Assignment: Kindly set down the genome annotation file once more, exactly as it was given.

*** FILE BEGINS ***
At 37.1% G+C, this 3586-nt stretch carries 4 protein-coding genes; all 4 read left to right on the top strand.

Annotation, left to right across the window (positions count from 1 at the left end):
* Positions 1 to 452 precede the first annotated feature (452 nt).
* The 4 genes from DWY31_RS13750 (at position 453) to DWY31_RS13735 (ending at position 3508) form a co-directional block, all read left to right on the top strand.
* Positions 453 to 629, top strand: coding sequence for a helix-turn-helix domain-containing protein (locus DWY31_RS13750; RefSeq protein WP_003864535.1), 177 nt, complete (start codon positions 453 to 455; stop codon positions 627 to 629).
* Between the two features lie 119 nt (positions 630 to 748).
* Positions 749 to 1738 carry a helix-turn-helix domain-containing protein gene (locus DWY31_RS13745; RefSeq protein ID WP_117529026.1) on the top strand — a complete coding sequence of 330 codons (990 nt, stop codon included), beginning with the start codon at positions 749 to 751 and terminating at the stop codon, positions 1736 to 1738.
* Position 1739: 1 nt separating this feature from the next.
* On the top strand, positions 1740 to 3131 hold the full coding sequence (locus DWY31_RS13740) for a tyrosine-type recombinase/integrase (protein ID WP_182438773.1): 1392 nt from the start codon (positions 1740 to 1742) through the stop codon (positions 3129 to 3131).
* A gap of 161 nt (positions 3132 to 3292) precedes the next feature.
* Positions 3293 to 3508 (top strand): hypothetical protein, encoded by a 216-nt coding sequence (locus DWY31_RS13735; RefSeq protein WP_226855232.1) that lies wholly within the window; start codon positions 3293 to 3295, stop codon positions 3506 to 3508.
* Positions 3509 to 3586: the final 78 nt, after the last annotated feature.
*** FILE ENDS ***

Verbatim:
At 37.1% G+C, this 3586-nt stretch carries 4 protein-coding genes; all 4 read left to right on the top strand.

Annotation, left to right across the window (positions count from 1 at the left end):
* Positions 1 to 452 precede the first annotated feature (452 nt).
* The 4 genes from DWY31_RS13750 (at position 453) to DWY31_RS13735 (ending at position 3508) form a co-directional block, all read left to right on the top strand.
* Positions 453 to 629, top strand: coding sequence for a helix-turn-helix domain-containing protein (locus DWY31_RS13750; RefSeq protein WP_003864535.1), 177 nt, complete (start codon positions 453 to 455; stop codon positions 627 to 629).
* Between the two features lie 119 nt (positions 630 to 748).
* Positions 749 to 1738 carry a helix-turn-helix domain-containing protein gene (locus DWY31_RS13745; RefSeq protein ID WP_117529026.1) on the top strand — a complete coding sequence of 330 codons (990 nt, stop codon included), beginning with the start codon at positions 749 to 751 and terminating at the stop codon, positions 1736 to 1738.
* Position 1739: 1 nt separating this feature from the next.
* On the top strand, positions 1740 to 3131 hold the full coding sequence (locus DWY31_RS13740) for a tyrosine-type recombinase/integrase (protein ID WP_182438773.1): 1392 nt from the start codon (positions 1740 to 1742) through the stop codon (positions 3129 to 3131).
* A gap of 161 nt (positions 3132 to 3292) precedes the next feature.
* Positions 3293 to 3508 (top strand): hypothetical protein, encoded by a 216-nt coding sequence (locus DWY31_RS13735; RefSeq protein WP_226855232.1) that lies wholly within the window; start codon positions 3293 to 3295, stop codon positions 3506 to 3508.
* Positions 3509 to 3586: the final 78 nt, after the last annotated feature.